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The differences between Object.freeze() vs Const in JavaScript

The differences between Object.freeze() vs Const in JavaScript

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ES6 has brought several new features and methods into JavaScript since its release. These features have better improved our workflow and productivity as JavaScript developers. Amongst these new features are Object.freeze() method and const.

It is argued among a few developers especially newbies that these two feature works the same way, but they actually don’t. Object.freeze() and const work differently, and I'll show you how in this article.

Overview

const and Object.freeze() are totally different.

  • const behaves like let. The only difference is, it defines a variable that cannot be reassigned. Variables declared by const are block-scoped and not function scoped like variables declared with var.
  • Object.freeze() takes an object as an argument and returns the same object as an immutable object. This implies that no properties of the object can be added, removed, or changed.

Mutable objects have properties that can be changed. Immutable objects have no properties that can be changed after the object is created.

Demystifying Const

const user = 'Bolaji Ayodeji'
user = 'Joe Nash'

This would throw an Uncaught TypeError because we are trying to reassign the variable user, which was declared with the const keyword. This is not valid!

Originally, this would work with var or let but will not with const.

The problem with const

When working with Objects, using const only prevents reassignment and not immutability (the ability to prevent changes to the state and properties of an object after it's created).

Consider the code below. We have declared a variable using the const keyword and assigned an object named user to it.

const user = {
  first_name: "bolaji",
  last_name: "ayodeji",
  email: "hi@bolajiayodeji.com",
  net_worth: 2000,
};
user.last_name = 'Samson';
// this would work, user is mutable!
user.net_worth = 983265975975950;
// this would work too, user is mutable and getting rich :)!
console.log(user);  
// user is mutated

Although we can’t reassign this variable called object, we can still mutate the object itself.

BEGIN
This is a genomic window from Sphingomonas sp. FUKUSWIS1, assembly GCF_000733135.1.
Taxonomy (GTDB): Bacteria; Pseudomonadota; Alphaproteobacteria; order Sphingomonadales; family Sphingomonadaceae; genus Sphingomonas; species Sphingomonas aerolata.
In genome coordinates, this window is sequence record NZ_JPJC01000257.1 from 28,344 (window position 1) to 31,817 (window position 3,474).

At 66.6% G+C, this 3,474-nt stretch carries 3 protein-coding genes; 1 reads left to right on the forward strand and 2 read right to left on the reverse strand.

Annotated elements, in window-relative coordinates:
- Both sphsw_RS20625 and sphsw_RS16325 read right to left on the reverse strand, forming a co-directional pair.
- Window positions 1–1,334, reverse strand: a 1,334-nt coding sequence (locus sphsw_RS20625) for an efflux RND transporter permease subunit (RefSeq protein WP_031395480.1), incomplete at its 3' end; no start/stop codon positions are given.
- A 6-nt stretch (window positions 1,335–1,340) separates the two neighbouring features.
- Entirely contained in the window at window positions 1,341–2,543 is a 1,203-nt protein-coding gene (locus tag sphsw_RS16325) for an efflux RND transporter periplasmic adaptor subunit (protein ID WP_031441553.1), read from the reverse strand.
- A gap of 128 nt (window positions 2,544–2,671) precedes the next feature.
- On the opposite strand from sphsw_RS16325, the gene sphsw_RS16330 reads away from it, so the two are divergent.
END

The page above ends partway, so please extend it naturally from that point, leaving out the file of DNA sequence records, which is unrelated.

const user = {  
user_name: 'bolajiayodeji'
}
// won't work

We definitely would want to have objects with properties that cannot be modified or deleted after creation. const cannot do this, and this is where Object.freeze() saves the day :).

Demystifying Object.freeze()

To disable any changes to the object, we need Object.freeze().

const user = {
  first_name: "bolaji",
  last_name: "ayodeji",
  email: "hi@bolajiayodeji.com",
  net_worth: 2000,
};
Object.freeze(user);
user.last_name = 'Samson';
// this won't work, user is immutable!
user.net_worth = 983265975975950;
// this won't work too, user is still immutable and broke :(!
console.log(user);  
// user is immutable

The problem with Object.freeze()

Object.freeze() is a bit shallow. An object with nested properties is not actually frozen when Object.freeze() is applied. You will need to apply Object.freeze() on nested objects to protect them recursively.

const user = {  
first_name: 'bolaji',  
last_name: 'ayodeji',  
  contact: {    
   email: 'hi@bolajiayodeji.com',   
   telephone: 08109445504,  
  }
}
Object.freeze(user);
user.last_name = 'Samson';
// this won't work, user is still immutable!
user.contact.telephone = 07054394926;
// this will work because the nested object is not frozen
console.log(user);

So Object.freeze() doesn't fully freeze an object when it has properties that are nested. To completely freeze objects and their nested properties, you can write your own library or use already created libraries like Deepfreeze or immutable-js.

Conclusion

I hope you've learned why const and Object.freeze() are not the same. const prevents reassignment and Object.freeze() prevents immutability.

Thanks for reading; cheers!

#programming#javascript#es6#tech
 
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